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Coin-sized nuclear isotope battery minted

Charge your cell for a thousand years

Intelligent flash storage arrays

A boffin in Missouri has invented a nuclear-powered battery the size of a penny. Professor Jae Kwon believes that radioisotope batteries can hold a million times as much juice as today's chemical types, perhaps offering the potential for devices like torches and cellphones which would never run flat.

The sulphur-isotope battery developed by Jae Kwon. Credit: MU

The thousand-year cellphone battery takes shape.

“People hear the word ‘nuclear’ and think of something very dangerous,” says Kwon. “However, nuclear power sources have already safely powered a variety of devices, such as pace-makers, space satellites and underwater systems.”

Radioisotope generators/batteries of the type Kwon is developing are smaller and less complex than a full-blown nuclear reactor. They have, as he says, been used to provide power in spacecraft - typically secret spy satellites in need of more power than solar panels can provide - and also probes sent far from the sun. But these power units have been a lot bigger than a penny.

"We need high energy density,” says Kwon, a professor of electrical and computer engineering at the University of Missouri. “The radioisotope battery can provide power density that is six orders of magnitude higher than chemical batteries.”

At first sight that would seem to mean cellphones, torches etc, whose batteries would last thousands of years - or the life of the item in question, anyway.

Kwon's special sauce, apart from the teeny size of his battery, is the use of a liquid semiconductor as opposed to the solid-state devices normally used in nuclear battery units.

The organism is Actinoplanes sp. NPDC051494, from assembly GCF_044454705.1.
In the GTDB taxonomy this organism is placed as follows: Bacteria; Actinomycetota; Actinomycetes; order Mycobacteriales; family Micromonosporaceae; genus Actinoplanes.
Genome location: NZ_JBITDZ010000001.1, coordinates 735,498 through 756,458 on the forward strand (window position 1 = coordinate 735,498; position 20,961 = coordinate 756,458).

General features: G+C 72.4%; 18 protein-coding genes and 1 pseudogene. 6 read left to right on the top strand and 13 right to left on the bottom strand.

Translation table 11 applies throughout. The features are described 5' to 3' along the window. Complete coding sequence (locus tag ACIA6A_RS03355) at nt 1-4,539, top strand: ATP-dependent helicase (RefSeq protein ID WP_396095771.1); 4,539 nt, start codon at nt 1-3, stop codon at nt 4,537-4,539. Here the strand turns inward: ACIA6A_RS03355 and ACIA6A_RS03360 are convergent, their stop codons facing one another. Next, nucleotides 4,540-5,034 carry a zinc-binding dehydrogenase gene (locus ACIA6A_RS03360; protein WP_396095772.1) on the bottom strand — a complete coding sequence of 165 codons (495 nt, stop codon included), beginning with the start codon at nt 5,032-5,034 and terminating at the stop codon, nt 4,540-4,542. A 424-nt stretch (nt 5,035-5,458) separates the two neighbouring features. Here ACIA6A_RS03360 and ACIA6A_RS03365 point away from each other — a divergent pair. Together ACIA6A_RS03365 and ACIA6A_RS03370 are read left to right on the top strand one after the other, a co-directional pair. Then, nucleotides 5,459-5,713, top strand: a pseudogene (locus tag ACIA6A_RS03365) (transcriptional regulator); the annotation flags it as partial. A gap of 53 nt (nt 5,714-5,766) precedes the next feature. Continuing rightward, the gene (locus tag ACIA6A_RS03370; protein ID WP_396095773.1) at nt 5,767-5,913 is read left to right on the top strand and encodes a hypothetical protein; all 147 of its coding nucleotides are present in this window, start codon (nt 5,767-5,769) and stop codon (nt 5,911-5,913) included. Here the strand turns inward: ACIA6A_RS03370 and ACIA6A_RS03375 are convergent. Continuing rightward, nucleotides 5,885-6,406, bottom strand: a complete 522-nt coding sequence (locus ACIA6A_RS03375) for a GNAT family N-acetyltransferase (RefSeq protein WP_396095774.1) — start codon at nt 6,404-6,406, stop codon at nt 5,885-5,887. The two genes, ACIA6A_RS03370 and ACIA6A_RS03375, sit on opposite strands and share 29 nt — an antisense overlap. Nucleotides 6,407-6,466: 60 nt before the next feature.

"The hard part of using radioactive decay is that when you harvest the energy, part of that energy goes towards creating defects that damage a solid-state semiconductor," says Kwon's collaborator J David Robertson. "So we created a battery without that part degrading over time."

Kwon's focus is on producing extremely tiny batteries for powering so-called Micro Electro Mechanical Systems (MEMS). He thinks that in future his nuclear liquid-semiconductor power units could be made "thinner than a human hair".

As for powering gadgets, torches - perhaps even electric cars - such applications would seem out of reach for now. Kwon says that there is "a long way to go" before his battery is ready for commercial marketing.

"Not necessarily in terms of a long time, but we have a lot of work before it is ready for industry. At this moment, we're still at the fundamental research level," he said.

In particular, he needs to boost the power output of the battery before it can ever be relevant to devices other than MEMS. It currently puts out just 16.2 nano-Watts. One would need a huge pile of such batteries - almost forty million of them - to produce enough power to run a cellphone.

Still, assuming that Kwon's right about the potential energy density, that big pile of batteries would power the cellphone for over five thousand years. If the kit scales up in output and down in size as Kwon seems to suggest, a normal-sized phone battery with a life on the order of months would seem possible.

There's more from the University of Missouri here. ®

Intelligent flash storage arrays

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